Skip to Content

UK Edition. Click here for US version.



PDF options:  View Fullscreen   Download PDF

PDF Transcript

Bromocriptine 1 mg & 2.5 mg
Bromocriptine mesilate
Read all of this leaflet carefully before you start
taking this medicine.
• Keep this leaflet. You may need to read it again.
• If you have any further questions, ask your doctor or
• This medicine has been prescribed for you. Do not
pass it on to others. It may harm them, even if their
symptoms are the same as yours.
• In this leaflet, Bromocriptine 1 mg & 2.5 mg Tablets
will be called Bromocriptine.
In this leaflet:
1. What Bromocriptine is for
2. Before you take Bromocriptine
3. How to take Bromocriptine
4. Possible side effects
5. How to store Bromocriptine
6. Further information
1. What Bromocriptine is for
Bromocriptine belongs to a group of medicines called
dopamine agonists and prolactin inhibitors.
It works by increasing the release of dopamine in the
brain, which treats diseases where you need more of this
substance. It also works by decreasing the release of
prolactin and growth hormone in the body, which treats
diseases where you need less of these substances.
Bromocriptine may be used for:
• Stopping breast milk production for medical reasons
only, and when you and your doctor have decided
that it is necessary. Bromocriptine should not routinely
be used to stop breast milk production. It should
also not be used to relieve symptoms of painful
breast engorgement after giving birth if these can be
adequately treated with non-medical means (such as
firm breast support, ice application) and/or a painkiller.
• Treating fertility and period problems usually caused by
not having the right amount of prolactin. This includes
polycystic ovary syndrome (reduces prolactin levels)
• Treating non-cancerous tumours in the brain called
prolactinomas (reduces prolactin levels)
• Treating diseases where too much growth hormone
is made, which causes people to be very tall or to
have large hands and feet. This is called acromegaly
(reduces growth hormone levels)
• Treating Parkinson’s Disease (increases dopamine
2. Before You Take Bromocriptine
Do not take Bromocriptine if:
• You are allergic to bromocriptine mesilate or other
ergot alkaloids such as ergotamine
• You are allergic to any of the other ingredients in
Bromocriptine (see Section 6)
• You have high blood pressure
• You have ever had blood pressure problems during
pregnancy or after giving birth, such as eclampsia,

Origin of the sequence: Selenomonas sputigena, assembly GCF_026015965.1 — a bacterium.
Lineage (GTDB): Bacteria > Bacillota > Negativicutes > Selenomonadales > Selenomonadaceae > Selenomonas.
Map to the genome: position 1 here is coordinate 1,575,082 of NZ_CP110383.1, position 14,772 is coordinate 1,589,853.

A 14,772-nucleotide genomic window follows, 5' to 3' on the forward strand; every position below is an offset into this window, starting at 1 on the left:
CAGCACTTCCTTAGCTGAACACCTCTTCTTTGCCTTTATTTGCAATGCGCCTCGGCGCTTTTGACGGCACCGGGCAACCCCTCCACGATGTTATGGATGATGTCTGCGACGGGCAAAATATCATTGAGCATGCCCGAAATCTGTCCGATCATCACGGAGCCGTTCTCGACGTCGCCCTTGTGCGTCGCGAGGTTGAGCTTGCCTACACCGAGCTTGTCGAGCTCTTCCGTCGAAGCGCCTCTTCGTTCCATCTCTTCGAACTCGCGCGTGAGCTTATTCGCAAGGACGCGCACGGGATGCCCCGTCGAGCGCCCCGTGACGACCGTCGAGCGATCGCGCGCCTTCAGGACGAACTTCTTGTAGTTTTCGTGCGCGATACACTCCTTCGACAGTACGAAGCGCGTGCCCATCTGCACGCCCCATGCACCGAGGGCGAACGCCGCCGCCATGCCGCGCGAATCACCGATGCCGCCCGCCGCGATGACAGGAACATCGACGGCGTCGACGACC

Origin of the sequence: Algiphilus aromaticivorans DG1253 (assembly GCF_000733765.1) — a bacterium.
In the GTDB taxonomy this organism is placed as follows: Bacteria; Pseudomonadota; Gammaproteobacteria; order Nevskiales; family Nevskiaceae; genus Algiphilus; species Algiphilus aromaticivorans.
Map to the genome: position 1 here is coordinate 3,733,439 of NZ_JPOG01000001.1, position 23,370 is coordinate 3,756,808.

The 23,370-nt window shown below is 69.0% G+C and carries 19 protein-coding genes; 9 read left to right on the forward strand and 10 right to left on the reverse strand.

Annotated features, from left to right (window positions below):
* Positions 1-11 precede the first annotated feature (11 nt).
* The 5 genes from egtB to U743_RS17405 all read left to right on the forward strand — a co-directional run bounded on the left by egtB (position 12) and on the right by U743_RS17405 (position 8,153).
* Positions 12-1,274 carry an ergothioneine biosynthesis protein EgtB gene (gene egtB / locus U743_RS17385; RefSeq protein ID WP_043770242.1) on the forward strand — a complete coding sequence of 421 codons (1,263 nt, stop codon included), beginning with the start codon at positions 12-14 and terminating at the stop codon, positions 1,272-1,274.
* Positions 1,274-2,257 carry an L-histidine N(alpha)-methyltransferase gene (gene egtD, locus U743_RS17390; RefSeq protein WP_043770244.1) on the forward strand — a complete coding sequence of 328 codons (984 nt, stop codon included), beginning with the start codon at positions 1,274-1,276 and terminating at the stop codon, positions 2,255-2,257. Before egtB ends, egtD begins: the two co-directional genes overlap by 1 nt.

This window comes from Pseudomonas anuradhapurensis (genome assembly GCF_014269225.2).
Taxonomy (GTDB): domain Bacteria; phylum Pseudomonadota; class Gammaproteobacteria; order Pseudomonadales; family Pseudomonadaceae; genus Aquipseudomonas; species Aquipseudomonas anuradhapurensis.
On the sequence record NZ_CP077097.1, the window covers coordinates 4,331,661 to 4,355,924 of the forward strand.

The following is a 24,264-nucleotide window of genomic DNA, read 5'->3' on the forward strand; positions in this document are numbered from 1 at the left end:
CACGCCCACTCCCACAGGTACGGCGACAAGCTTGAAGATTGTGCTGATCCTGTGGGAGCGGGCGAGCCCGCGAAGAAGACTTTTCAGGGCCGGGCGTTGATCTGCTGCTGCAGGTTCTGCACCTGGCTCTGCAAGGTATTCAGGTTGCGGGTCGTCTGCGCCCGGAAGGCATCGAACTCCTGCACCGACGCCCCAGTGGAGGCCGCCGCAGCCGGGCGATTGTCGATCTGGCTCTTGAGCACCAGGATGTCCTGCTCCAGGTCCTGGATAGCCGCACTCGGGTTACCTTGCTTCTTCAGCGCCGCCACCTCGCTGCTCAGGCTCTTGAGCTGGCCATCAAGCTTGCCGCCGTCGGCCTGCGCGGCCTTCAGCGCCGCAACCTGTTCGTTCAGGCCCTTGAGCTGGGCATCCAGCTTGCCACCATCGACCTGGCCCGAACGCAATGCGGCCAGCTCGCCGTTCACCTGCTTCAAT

pre-eclampsia, pregnancy-induced high blood
pressure, high blood pressure after giving birth
• You have, or have ever had, heart disease, or other
severe blood vessel disease
• You have, or have ever had, fibrotic reactions (scar
tissue) affecting your heart
• You have, or have ever had, serious mental health
• You are breast-feeding.
If any of the above applies to you, talk to your doctor or
Warnings and precautions
Talk to your doctor before taking Bromocriptine if
• You have just given birth as you may be more at risk
of certain conditions. These are very rare but may
include high blood pressure, heart attack, convulsions,
stroke or mental problems. Therefore your doctor will
need to check your blood pressure regularly during
the first days of treatment. Speak immediately to your
doctor if you experience high blood pressure, chest
pain or unusually severe or persistent headache, with
or without vision problems.
• You have, or have ever had stomach ulcers and
• You have liver disease
• You have, or have ever had a condition called fibrosis.
Fibrosis causes thickening and stiffening of the heart,
lungs and abdomen which can stop them working
properly. Before you are given Bromocriptine your
doctor will check that your heart, lungs and kidneys
are in good condition. The doctor may also do an
ultrasound (an echocardiogram) of your heart for
check for scar tissue

T5007667_p01.indd 1

• You are pregnant or planning to become pregnant. If
so, tell your doctor immediately
• You have recently given birth, had a miscarriage or an
• You have premenstrual problems or non-cancerous
breast disease
• You have a non-cancerous tumour. You may need a
full medical check-up first.
Do not give Bromocriptine to children under 7 years old.
Take special care with Bromocriptine
Tell your doctor if you or your family/carer notices that
you are developing urges or cravings to behave in ways
that are unusual for you and you cannot resist the
impulse, drive or temptation to carry out certain activities
that could harm yourself or others. These are called
impulse control disorders and can include behaviours
such as addictive gambling, excessive eating or
spending, and abnormally high sex drive or an increase in
sexual thoughts or feelings. Your doctor may need to
adjust or stop your dose.
Tell your doctor if you are taking any of the
following medicines:
• Any medicine used to change your blood pressure,
such as diuretics (‘water tablets’), beta-blockers,
calcium channel blockers or ACE inhibitors